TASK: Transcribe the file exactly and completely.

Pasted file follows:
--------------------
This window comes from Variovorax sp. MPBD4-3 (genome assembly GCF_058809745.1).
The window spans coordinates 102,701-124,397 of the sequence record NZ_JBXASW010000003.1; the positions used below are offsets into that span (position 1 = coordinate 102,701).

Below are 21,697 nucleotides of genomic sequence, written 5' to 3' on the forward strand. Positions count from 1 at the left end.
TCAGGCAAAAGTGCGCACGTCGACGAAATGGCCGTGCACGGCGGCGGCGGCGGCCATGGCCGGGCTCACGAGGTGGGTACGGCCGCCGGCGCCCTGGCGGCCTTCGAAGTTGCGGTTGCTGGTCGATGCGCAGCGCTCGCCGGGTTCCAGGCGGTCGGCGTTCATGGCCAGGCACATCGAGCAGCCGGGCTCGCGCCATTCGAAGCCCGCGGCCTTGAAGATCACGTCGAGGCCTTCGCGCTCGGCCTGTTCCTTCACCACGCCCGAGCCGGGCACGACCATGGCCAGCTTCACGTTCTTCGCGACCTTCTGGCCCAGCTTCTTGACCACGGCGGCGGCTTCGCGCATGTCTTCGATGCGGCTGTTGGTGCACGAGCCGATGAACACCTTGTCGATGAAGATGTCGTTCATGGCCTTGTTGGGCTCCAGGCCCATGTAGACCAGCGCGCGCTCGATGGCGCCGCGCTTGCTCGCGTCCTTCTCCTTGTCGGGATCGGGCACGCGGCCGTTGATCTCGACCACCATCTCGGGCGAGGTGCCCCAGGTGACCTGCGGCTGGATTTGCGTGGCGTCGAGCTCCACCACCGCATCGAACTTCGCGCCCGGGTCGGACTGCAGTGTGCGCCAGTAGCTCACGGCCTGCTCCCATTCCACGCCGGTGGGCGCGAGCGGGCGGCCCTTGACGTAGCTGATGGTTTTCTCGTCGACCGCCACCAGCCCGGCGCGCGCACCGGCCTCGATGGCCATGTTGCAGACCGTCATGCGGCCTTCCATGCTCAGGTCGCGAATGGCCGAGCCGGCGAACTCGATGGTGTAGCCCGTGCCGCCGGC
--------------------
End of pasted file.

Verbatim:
This window comes from Variovorax sp. MPBD4-3 (genome assembly GCF_058809745.1).
The window spans coordinates 102,701-124,397 of the sequence record NZ_JBXASW010000003.1; the positions used below are offsets into that span (position 1 = coordinate 102,701).

Below are 21,697 nucleotides of genomic sequence, written 5' to 3' on the forward strand. Positions count from 1 at the left end.
TCAGGCAAAAGTGCGCACGTCGACGAAATGGCCGTGCACGGCGGCGGCGGCGGCCATGGCCGGGCTCACGAGGTGGGTACGGCCGCCGGCGCCCTGGCGGCCTTCGAAGTTGCGGTTGCTGGTCGATGCGCAGCGCTCGCCGGGTTCCAGGCGGTCGGCGTTCATGGCCAGGCACATCGAGCAGCCGGGCTCGCGCCATTCGAAGCCCGCGGCCTTGAAGATCACGTCGAGGCCTTCGCGCTCGGCCTGTTCCTTCACCACGCCCGAGCCGGGCACGACCATGGCCAGCTTCACGTTCTTCGCGACCTTCTGGCCCAGCTTCTTGACCACGGCGGCGGCTTCGCGCATGTCTTCGATGCGGCTGTTGGTGCACGAGCCGATGAACACCTTGTCGATGAAGATGTCGTTCATGGCCTTGTTGGGCTCCAGGCCCATGTAGACCAGCGCGCGCTCGATGGCGCCGCGCTTGCTCGCGTCCTTCTCCTTGTCGGGATCGGGCACGCGGCCGTTGATCTCGACCACCATCTCGGGCGAGGTGCCCCAGGTGACCTGCGGCTGGATTTGCGTGGCGTCGAGCTCCACCACCGCATCGAACTTCGCGCCCGGGTCGGACTGCAGTGTGCGCCAGTAGCTCACGGCCTGCTCCCATTCCACGCCGGTGGGCGCGAGCGGGCGGCCCTTGACGTAGCTGATGGTTTTCTCGTCGACCGCCACCAGCCCGGCGCGCGCACCGGCCTCGATGGCCATGTTGCAGACCGTCATGCGGCCTTCCATGCTCAGGTCGCGAATGGCCGAGCCGGCGAACTCGATGGTGTAGCCCGTGCCGCCGGC